Culture Point 5 – Tejime (手締め)

Tejime (手締め) is a Japanese custom of ceremonial rhythmic hand clapping, typically accompanied by enthusiastic exclamation by the participants, performed at the end of a special event to bring the occasion to a peaceful, lively close.

Tejime begins by a call from the leader, typically “ote wo haishaku” (お手を拝借), after which the participants, just before clapping their hands, usually yell “iyō’o” (イヨーオ), “yo” (ヨッ) or “mō itchō” (もう一丁) in order to synchronize timing.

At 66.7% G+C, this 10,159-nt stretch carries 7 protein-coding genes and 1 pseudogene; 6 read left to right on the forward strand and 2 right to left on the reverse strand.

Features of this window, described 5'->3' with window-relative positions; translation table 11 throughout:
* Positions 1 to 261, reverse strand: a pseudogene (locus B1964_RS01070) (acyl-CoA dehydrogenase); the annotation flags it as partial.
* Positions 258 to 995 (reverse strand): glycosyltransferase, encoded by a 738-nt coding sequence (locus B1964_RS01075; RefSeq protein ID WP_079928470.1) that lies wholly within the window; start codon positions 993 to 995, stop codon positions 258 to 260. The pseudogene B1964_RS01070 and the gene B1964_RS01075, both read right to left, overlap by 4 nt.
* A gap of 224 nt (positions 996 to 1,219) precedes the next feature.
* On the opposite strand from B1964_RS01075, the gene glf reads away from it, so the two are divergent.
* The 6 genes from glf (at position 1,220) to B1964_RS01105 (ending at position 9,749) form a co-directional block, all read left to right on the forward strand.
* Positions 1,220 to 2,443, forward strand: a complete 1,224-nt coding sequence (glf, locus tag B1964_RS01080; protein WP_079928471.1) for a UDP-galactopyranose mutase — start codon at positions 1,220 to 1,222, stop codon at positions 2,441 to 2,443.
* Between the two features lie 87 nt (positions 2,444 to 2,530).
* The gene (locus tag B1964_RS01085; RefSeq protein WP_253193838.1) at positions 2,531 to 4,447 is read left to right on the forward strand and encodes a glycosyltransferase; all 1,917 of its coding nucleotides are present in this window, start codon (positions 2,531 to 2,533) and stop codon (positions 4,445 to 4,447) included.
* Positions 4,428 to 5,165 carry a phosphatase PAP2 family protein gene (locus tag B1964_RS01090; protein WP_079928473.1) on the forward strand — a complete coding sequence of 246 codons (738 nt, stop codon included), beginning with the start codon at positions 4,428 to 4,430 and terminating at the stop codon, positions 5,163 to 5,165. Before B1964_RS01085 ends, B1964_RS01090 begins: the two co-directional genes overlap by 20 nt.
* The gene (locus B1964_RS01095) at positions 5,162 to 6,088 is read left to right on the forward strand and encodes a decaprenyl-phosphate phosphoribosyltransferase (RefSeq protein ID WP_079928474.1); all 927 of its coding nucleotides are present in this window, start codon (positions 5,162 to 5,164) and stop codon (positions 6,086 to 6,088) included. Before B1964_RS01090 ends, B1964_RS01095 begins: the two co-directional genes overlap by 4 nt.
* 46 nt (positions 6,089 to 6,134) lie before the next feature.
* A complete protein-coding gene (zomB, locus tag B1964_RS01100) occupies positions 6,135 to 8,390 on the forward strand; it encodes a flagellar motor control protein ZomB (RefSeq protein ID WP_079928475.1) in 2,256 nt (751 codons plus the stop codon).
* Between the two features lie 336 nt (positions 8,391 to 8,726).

There are various ways of clapping hands. The main types are:


Itchō-jime (一丁締め), which consists of a single clap.
The Edo-style tejime:
 – Ippon-jime (一本締め), which consists of three sets of three claps and one final clap (3-3-3-1);
 – Sanbon-jime (三本締め), which consists of three ippon-jime, i.e. three three sets of three claps and one final clap (3-3-3-1 3-3-3-1 3-3-3-1).

This custom is really common around here, and I have done it many times! In parties in the orchestra, in the end of omikoshi parades, etc.

Nothing better than watching an example! Have a look at the video below!


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